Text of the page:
David McCall, M.D., Ph.D., (center) leads a multifaceted team of cardiac care specialists, including Robert Talbert, Pharm.D., (left) and Gregory Freeman, M.D., division chief of cardiololgy. The result? The lowest mortality rate in any South Texas cardiac care unit.
Better, Faster, Smarter
by Amanda GallagherTens of thousands of patients walk into Texas hospitals with heaving chests and sweaty brows, wondering if theyíll ever walk back out the door. Those who come to University Hospitalís Cardiac Intensive Care Unit (CICU), directed by David McCall, M.D., Ph.D., probably will.
Thatís because the CICU he runs has the lowest myocardial infarction (heart attack) mortality in the entire South Texas region. It has one of the lowest rates in the state of Texas.
The numbers are published in a report from the Texas Health Care Information Council. According to the study, Texas hospitals averaged a 10.4 percent mortality rate. The CICU had a 2.7 percent observed mortality rate in 2000, which is the most recent compilation of figures.
The CICUís secret? Teamwork. "Our success is due to the efforts of Dr. McCall and his team approach to patients," said Gregory Freeman, M.D., division chief and professor of cardiology.
Dr. McCall, also a professor of cardiology at the Health Science Center, created a coronary care game plan that rivals the organization of any major-league sports team. The plan is complete with the athletes (highly trained doctors and nurses), a back-up team (residents and fellows ready to initiate care 24 hours a day), and post-game follow-up (pharmacological treatment and rehabilitation therapists). The result is a well-choreographed team attack on heart attacks. "Weíre multifaceted, but we are really well integrated," Dr. McCall said.
The cohesiveness is apparent the instant a patient enters the emergency room. "We are very aggressive in taking patients to the catheterization lab when they first present. We have a lot of cooperation between our Coronary Care Unit, interventional cardiologists and cardiothoracic surgery," Dr. McCall said. "Our aim is to have the artery open within 90 minutes (a standard guideline for cardiac care). We can often do it in around 30 minutes. That makes all the difference."
It made a tremendous difference to Kay Allen. The 46-year-old diabetic suffered chest, neck and back pains last October, but the words "heart attack" never crossed her mind. "I was extremely uncomfortable, but I thought it might be something with my gallbladder since I had other health problems," Allen said. "When I got to the hospital, they took me right in, hooked me up to a bunch of machines and right away said I was having a heart attack."
Allen was shocked. "I thought it was bad. I thought Iíd be sick the rest of my life," she said. "It happened so fast, but Dr. McCall was really thorough." One stent and four days later, Allen went home from the hospital. "No one ever rushed me and everyone took really good care of me," Allen said. "Iím just so thankful. This really was a miracle."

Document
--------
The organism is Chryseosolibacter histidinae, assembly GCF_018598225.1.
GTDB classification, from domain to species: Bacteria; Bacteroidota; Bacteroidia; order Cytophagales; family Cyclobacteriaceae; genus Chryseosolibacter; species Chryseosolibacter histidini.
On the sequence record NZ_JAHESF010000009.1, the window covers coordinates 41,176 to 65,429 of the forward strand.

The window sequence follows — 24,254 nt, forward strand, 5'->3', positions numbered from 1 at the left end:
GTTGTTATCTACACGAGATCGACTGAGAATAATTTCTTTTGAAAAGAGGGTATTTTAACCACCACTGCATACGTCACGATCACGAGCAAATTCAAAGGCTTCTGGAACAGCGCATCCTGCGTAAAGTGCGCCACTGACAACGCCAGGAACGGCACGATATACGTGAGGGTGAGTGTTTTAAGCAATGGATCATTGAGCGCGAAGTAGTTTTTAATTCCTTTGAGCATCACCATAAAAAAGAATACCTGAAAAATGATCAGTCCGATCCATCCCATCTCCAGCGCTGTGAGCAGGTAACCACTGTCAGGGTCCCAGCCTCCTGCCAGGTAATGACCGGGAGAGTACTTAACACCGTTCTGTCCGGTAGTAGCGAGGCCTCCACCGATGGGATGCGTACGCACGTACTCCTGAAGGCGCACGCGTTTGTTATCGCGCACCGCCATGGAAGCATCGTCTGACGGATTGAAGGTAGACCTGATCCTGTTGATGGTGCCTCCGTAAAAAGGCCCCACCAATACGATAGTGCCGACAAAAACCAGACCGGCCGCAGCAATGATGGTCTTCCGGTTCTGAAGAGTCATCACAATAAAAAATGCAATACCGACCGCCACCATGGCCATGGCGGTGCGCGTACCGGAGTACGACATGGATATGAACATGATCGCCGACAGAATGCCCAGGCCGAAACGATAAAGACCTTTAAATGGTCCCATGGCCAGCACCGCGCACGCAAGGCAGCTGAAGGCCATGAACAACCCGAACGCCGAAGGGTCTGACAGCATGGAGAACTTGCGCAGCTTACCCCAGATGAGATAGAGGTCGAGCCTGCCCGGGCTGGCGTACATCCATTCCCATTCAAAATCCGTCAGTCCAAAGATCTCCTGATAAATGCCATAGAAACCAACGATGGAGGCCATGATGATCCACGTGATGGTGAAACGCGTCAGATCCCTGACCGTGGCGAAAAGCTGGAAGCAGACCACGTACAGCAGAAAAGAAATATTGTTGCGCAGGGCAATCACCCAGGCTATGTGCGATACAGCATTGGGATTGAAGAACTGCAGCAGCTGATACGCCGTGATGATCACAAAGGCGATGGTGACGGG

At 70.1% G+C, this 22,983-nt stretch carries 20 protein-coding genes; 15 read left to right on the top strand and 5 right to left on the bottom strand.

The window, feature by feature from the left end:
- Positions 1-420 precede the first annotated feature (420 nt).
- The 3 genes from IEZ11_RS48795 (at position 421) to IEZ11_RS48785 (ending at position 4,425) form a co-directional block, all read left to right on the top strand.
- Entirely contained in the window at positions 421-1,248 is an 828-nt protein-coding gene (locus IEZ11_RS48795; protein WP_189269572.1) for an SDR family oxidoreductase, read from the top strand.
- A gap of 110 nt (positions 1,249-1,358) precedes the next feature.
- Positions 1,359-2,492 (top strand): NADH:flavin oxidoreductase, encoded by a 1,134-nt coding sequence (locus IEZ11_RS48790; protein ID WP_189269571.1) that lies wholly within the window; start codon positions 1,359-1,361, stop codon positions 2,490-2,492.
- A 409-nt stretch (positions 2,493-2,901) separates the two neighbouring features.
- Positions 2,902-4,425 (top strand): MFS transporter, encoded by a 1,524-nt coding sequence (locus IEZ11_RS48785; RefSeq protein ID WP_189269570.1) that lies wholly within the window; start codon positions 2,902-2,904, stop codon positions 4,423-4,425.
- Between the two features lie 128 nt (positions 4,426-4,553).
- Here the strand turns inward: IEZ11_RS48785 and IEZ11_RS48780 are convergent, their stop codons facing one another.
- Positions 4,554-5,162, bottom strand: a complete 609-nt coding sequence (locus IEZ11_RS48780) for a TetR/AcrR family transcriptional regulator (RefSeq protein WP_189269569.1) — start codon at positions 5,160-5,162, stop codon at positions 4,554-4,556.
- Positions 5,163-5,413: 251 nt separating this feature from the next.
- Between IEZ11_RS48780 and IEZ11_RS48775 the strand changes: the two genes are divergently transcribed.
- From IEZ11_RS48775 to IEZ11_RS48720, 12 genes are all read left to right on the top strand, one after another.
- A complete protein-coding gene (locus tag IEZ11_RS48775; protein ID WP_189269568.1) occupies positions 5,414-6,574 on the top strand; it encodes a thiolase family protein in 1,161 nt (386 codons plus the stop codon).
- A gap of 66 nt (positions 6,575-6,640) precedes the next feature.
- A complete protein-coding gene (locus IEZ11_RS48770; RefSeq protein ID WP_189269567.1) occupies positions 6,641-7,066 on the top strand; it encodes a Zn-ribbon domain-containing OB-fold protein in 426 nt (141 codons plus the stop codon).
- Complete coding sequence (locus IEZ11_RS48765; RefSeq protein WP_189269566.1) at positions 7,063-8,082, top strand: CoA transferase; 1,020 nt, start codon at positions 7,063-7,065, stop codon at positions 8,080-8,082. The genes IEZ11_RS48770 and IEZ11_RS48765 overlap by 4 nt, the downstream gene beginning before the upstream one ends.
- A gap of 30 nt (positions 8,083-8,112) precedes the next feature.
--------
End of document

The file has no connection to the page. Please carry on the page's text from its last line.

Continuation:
A miracle for Allen, but the results of a well-executed plan by Dr. McCall. "We have a lot of advantages that other hospitals donít have. Because we are a teaching hospital, physicians, senior residents and fellows are on site 24 hours a day," Dr. McCall said. "We also have a terrific nursing staff. We couldnít take this approach without them."
Dr. McCallís approach also includes strict adherence to medically established guidelines for treating heart attacks. Not only does his team meet or exceed the 90-minute guideline for opening an artery, pharmacologists recorded some of the best compliance rates in the nation for post-myocardial infarction drug treatment.
"The American Heart Association and the American College of Cardiology jointly established guidelines for heart attacks," said Robert L. Talbert, Pharm.D., professor of pharmacy, pharmacology and medicine. "The rate of recurrent heart attack and stroke, as well as the risk of developing heart failure, are all increased if we donít follow these guidelines."
So at the end of the day, doctors usually place another mark in the "win" column at the CICU Ė not that Dr. McCall is keeping track. "We just want to do the best job we can for all the patients who come in. In the ideal world, weíd save them all and the mortality would be zero," Dr. McCall said.
"But the national average is a 5 percent to 6 percent mortality rate. The average for Texas is 10.4 percent and ours is 2.7 percent. So I am really gratified by our results."
The results of the report are available at www.thcic.state.tx.us. But those are just figures. Allen and hundreds of others in San Antonio are the living proof of the CICUís success.
UT Health Science Center
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